Goldmoney is one option. You can purchase from them at about 2% above spot. You have to pay for shipping, or you can pay them to store it for you for about $1.50 a month. They'll buy it back at spot at anytime. Once you take delivery, someone else will not be buying it back for spot. At some point, you'll probably be wanting to sell.

Kitco is another, but I've never used it.
 
When it comes to bullion coins, I prefer whichever is cheaper, as long as the condition is good. Probably Krugs. I don't understand bigger premiums for a Maple Leaf, for example.

Personally I always use a local dealer (within 1 hours drive). I call my short list on interesting price movement days to get an idea of how they are pricing things. It isn't hard to figure out who has the best deals.

The reason I go local is I like to know who to sell to. Many people use dealers that won't buy, and I stay away from those. I do the same call around for sell prices, on the same day as the buy prices. That way I know their total markup, basically.

I have seen some good prices on mail/internet purchases in bulk, but I have never used one myself.

People here have been reporting premiums for 1 ounce gold coins of around $15-25 over spot.
 
From what I can tell, gold is gold, 24k or 21k or 16k - the highest purity is what I look for. Maples are 24k and the new US buffalos are 24k. Some Krugerrands are said to be dirty, dunno if it is true- at the same time some people (older?) place a higher resale value to them than Maple Leafs etc...

Australian Lunar - in Austrailia it would be more resaleable than in the US.

The catch to owning personal sized gold, "...Once you take delivery, someone else will not be buying it back for spot. At some point, you'll probably be wanting to sell." Silver too. Zinc requires at minimum one ton to resale, unless you find the right auction (skip the markup 10 - 30 percent, on the buyers end anyway) in my area they have special auctions on Sunday mornings, every so often, mostly in Spring and Summer, there are two this weekend.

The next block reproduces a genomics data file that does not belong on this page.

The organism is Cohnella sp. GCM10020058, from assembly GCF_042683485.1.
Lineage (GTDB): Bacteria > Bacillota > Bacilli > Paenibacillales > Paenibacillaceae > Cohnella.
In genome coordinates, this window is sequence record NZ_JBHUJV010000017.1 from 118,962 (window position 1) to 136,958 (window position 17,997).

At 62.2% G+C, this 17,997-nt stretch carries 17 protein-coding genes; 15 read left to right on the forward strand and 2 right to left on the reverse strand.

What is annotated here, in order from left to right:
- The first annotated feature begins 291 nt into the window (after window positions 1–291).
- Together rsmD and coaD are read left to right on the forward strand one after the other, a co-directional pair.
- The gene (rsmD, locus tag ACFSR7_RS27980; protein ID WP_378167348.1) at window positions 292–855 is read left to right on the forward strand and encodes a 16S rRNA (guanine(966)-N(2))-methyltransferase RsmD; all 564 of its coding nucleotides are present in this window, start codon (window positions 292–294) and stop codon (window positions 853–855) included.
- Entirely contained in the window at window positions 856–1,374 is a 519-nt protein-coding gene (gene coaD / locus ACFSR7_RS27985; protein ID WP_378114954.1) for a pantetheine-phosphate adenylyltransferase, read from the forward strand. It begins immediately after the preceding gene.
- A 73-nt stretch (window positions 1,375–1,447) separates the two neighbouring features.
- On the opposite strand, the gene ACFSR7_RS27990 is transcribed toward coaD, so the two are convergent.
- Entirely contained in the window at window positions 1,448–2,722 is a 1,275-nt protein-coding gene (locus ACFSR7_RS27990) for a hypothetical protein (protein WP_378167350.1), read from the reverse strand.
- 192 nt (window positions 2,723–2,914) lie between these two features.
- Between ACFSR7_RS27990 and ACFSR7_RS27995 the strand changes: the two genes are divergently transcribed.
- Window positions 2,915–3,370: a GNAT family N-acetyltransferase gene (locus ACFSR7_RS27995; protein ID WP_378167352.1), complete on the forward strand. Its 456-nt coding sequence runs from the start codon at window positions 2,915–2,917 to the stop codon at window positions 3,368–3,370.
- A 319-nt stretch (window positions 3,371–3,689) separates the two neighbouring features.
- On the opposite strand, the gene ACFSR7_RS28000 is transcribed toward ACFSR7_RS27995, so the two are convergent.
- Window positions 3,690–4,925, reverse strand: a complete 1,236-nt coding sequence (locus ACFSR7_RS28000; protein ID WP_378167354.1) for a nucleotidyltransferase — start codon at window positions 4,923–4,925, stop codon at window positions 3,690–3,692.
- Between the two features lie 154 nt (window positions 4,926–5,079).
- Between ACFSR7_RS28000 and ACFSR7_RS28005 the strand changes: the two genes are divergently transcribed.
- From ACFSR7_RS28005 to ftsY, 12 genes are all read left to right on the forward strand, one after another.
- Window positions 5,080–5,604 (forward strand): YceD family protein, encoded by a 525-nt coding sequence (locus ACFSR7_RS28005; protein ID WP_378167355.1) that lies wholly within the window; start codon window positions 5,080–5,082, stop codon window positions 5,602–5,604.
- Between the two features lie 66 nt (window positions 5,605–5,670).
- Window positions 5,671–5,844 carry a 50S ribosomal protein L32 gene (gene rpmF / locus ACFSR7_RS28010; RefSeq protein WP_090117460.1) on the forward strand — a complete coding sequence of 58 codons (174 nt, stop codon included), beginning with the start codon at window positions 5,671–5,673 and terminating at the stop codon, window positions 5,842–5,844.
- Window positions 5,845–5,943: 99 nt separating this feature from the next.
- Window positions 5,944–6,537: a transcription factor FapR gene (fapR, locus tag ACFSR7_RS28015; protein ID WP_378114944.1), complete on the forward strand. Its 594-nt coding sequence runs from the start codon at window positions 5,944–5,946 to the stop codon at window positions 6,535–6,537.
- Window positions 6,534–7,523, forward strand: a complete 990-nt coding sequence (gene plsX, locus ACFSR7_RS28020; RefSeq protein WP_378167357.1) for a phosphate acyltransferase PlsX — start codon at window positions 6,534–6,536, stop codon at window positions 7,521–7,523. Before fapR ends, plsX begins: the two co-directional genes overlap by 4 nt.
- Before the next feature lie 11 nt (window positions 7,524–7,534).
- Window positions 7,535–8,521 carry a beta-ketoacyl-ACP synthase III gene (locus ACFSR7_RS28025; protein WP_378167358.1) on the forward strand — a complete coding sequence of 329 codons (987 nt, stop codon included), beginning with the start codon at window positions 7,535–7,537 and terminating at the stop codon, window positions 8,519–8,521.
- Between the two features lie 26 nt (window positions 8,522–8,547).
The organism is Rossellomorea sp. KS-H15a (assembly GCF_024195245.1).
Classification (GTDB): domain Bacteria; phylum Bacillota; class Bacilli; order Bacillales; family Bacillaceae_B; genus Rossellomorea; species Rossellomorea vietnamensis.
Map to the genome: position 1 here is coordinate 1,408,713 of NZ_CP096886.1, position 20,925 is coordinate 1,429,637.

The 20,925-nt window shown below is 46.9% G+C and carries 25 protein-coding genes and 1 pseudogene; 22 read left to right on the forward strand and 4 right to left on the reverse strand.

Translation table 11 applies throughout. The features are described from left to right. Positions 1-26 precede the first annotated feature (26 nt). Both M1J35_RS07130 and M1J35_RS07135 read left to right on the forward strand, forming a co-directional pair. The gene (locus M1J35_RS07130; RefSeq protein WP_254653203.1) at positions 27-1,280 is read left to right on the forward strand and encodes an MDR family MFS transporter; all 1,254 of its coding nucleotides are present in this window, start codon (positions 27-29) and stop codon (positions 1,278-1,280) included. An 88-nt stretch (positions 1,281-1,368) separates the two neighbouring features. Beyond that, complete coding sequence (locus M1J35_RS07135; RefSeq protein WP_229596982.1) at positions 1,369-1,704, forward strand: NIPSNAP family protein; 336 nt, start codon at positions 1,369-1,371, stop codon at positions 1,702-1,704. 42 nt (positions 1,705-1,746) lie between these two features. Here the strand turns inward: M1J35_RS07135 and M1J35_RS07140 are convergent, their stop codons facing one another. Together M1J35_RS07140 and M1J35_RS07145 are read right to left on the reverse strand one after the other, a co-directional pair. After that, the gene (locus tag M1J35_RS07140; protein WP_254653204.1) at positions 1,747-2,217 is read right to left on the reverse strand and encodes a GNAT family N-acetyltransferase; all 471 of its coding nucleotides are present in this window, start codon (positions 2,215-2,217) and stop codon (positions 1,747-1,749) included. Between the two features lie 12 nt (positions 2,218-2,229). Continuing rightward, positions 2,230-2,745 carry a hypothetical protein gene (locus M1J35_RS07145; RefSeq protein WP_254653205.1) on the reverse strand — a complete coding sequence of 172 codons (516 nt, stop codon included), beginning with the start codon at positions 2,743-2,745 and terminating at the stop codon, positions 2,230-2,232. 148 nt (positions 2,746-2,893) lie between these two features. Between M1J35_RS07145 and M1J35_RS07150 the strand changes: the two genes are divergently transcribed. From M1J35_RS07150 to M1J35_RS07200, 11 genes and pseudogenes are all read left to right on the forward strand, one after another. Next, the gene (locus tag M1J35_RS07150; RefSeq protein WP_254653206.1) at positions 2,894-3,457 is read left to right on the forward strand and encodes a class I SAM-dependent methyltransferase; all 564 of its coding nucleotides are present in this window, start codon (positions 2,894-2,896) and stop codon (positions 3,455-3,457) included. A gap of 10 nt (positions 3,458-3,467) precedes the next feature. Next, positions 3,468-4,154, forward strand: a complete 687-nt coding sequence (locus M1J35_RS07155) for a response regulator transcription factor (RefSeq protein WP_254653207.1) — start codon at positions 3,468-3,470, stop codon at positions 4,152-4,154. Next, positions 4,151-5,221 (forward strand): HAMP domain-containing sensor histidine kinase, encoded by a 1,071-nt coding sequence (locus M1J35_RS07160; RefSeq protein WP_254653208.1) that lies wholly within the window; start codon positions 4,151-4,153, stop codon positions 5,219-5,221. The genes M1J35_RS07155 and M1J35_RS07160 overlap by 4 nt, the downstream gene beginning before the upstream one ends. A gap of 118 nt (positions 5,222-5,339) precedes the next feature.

Jewelry seems iffy to me. Women dont seem to like coins and dealers dont seem to like jewelry.
 
RYB,

Great input, thanks.

'Once you take delivery, someone else will not be buying it back for spot.'

Right now, today, I can do that in Flagstaff. But you make a great point. I can remember in the 80's, when prices were swinging, the purchase price was $50 over spot, and the buy was $50 under.
 
TxChic,
I have a friend who buys from CNI in Los Angeles
http://www.golddealer.com/bullionpage.html but was a bit frustrated during the last dip with slow delivery (2 weeks paid with cashier's check).

I like to buy cash and carry at a dealer in Phoenix-CMI on north Central Ave. although they're a bit more expensive ($8 per Eagle) than CNI.

I've also heard good things about Ampex. Google em.

I hold a substantial portion of my assets in physical - eagles, pre65 silver bags and 100oz silver bars. I like trading GLD only within my IRA's (especially Roth) since the gain on GLD is treated as collectible and taxed at 28%. The war on gold continues to make it an unattractive investment for many, but I physical as insurance and would go that route instead of paper holdings or custodial accounts. I do believe, if you don't hold it you don't own it.
 
Should be Apmex
 
Right they call it 'junk silver' in the bags. It is a reasonable price and stores well.